Have you ever asked yourself these questions?
- I’m looking to leave the life of Vodka Waters and upgrade my cocktail game
- I love hosting, and I want to make sure I have the essentials bottles
- There’s so many choices at the liquor store, that I don’t know where to begin
- I want to be able to make classic cocktail recipes, and I don’t know what I need
- I don’t have enough room for 1000+ bottles, so I need to be selective with my purchase
If any of the following statements sound like you, then this how to guide to stocking your first home bar is going to be the perfect read for you.
First off, there is no right or wrong when it comes to stocking your home bar. Everyone has their own preferences and styles, and I am not here to judge or to interfere with your creative process. But for those new to home bartending, it can seem intimidating and an expensive hobby to take on. Understanding and building from the fundamentals is key to having a successful home bar, and I’m here to break it down for you.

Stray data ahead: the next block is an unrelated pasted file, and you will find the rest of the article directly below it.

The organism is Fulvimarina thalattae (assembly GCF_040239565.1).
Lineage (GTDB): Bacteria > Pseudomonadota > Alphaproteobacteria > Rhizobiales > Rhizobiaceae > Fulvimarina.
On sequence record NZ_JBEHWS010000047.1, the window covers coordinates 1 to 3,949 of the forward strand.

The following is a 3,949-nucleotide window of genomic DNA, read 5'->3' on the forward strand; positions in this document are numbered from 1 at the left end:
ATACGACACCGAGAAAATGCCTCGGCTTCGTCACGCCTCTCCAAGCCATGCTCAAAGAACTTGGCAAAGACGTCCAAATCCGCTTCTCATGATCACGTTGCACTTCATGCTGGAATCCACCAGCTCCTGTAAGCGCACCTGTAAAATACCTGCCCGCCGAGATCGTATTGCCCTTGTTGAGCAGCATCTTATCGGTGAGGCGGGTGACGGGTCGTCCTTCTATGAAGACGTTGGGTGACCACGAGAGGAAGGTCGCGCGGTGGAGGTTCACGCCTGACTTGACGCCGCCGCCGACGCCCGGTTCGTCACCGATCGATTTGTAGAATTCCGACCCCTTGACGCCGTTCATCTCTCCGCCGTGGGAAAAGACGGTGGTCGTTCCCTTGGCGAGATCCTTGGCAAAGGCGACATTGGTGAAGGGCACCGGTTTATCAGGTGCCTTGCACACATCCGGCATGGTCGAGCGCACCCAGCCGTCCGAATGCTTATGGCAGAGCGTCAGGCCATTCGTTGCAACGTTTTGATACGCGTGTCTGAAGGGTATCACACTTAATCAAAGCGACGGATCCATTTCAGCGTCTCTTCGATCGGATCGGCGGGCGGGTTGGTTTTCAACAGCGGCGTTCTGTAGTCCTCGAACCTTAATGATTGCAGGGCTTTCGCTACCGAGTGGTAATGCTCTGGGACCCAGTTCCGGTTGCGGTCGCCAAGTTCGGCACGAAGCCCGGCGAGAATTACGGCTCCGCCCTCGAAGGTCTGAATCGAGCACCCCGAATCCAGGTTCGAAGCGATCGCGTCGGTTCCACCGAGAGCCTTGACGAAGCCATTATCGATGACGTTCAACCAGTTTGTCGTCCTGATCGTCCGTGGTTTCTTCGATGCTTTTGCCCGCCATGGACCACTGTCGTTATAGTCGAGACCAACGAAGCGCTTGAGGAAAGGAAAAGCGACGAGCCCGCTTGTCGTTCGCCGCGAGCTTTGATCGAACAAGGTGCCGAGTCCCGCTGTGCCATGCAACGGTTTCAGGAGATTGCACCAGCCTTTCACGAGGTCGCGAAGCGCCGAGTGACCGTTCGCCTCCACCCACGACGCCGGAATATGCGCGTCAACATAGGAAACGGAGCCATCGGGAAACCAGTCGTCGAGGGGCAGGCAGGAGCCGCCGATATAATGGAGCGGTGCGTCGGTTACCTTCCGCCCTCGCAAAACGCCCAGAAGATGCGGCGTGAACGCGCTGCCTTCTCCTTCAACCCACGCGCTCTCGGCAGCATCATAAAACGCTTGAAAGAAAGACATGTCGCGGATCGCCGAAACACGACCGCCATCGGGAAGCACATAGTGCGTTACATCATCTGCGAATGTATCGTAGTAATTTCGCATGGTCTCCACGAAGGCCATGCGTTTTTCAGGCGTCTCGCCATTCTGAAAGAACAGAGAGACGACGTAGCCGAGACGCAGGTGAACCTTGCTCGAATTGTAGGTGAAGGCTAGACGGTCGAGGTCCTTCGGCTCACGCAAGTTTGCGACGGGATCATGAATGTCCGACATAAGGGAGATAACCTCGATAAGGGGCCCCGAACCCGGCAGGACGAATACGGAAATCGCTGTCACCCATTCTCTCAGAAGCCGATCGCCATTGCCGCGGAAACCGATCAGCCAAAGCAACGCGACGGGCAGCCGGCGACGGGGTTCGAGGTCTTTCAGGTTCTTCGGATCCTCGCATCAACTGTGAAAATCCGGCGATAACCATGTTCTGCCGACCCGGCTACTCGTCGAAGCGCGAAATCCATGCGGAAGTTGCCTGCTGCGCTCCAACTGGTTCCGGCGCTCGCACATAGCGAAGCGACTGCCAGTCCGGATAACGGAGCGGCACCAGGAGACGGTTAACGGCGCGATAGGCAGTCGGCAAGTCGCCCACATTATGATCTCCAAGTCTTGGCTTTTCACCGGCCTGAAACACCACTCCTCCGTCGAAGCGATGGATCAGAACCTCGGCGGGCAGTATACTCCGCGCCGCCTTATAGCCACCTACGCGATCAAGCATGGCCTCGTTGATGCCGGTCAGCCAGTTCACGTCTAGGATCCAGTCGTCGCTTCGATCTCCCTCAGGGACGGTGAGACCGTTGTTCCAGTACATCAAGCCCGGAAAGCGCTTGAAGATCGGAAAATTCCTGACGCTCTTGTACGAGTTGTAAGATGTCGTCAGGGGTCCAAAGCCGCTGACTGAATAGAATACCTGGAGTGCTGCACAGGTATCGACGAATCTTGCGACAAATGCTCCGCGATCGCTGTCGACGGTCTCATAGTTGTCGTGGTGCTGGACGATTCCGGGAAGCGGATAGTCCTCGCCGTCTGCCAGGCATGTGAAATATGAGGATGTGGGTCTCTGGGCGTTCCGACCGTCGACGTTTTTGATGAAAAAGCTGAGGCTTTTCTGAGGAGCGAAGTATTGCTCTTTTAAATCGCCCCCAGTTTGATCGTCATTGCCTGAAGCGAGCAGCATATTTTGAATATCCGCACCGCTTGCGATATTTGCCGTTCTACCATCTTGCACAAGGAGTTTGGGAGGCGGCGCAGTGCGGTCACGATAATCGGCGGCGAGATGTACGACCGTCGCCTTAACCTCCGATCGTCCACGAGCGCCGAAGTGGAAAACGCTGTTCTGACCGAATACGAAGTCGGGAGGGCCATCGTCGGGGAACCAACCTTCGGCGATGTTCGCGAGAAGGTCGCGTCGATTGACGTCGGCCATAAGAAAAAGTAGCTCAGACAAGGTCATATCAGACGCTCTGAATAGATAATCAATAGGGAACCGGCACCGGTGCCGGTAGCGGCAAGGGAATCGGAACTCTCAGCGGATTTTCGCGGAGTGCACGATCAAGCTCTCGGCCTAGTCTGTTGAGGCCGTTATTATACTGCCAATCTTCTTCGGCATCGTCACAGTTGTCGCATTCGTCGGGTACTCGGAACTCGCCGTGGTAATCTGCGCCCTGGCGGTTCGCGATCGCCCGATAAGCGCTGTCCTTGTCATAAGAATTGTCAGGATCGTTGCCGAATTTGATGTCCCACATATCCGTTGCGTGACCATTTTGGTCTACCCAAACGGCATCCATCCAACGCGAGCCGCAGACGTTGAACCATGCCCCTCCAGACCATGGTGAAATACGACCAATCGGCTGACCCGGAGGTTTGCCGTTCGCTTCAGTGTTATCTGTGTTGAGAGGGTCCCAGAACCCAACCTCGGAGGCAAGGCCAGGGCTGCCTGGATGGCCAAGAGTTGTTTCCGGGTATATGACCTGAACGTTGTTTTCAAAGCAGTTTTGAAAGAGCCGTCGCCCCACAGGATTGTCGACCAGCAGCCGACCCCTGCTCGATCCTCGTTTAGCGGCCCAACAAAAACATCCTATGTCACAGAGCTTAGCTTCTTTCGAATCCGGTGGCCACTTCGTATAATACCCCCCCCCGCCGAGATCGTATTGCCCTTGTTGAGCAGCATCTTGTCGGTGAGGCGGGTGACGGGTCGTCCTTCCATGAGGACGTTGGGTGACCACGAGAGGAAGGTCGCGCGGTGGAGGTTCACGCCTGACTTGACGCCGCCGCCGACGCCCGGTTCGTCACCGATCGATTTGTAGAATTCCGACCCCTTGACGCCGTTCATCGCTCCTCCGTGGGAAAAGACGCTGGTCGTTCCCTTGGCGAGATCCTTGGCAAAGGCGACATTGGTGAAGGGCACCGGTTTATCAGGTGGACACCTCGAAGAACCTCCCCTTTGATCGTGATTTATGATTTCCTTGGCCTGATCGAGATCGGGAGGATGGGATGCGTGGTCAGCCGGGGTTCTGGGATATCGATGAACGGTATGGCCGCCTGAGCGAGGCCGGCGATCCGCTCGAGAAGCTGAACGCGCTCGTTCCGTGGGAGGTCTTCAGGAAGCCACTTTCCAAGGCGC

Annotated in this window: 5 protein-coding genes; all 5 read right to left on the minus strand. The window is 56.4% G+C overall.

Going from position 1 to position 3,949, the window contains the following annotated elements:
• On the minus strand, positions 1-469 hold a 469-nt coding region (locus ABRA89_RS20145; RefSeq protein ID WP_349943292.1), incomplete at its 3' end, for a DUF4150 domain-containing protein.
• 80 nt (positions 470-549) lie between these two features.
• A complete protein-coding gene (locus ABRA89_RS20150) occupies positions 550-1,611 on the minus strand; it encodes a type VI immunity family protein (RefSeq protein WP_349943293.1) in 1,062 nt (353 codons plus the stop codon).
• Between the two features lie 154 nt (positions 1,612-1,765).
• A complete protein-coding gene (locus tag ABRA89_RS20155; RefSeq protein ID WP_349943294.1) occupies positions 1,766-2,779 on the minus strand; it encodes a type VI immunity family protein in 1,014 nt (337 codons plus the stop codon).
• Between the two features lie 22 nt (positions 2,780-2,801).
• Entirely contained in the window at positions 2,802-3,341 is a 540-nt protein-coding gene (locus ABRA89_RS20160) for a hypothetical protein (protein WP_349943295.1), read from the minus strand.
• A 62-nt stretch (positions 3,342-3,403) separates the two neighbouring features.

The most important thing to remember is to use this as a guideline and reference. If you only drink vodka water, then this may not be the best read for you. But if you are becoming a bit of an enthusiast and want to be able to make a range of classic recipes, then you’ll definitely want to start here. I breakdown this article into 3 portions and that is What and How Much Do You Actually Need?, Essential Tools of the Trade and Brands I Trust.
What and How Much Do You Actually Need?
Spirits – It is a given that I will have at least one bottle each of these 5 liquors;
There is no if, ands or buts about this. I always have these 5 stocked, so that I’m prepared for whatever palette that comes over. And believe me, you won’t believe how picky your friends are until you start making cocktails for them. So be prepared, and ready to handle whatever challenge that comes your way.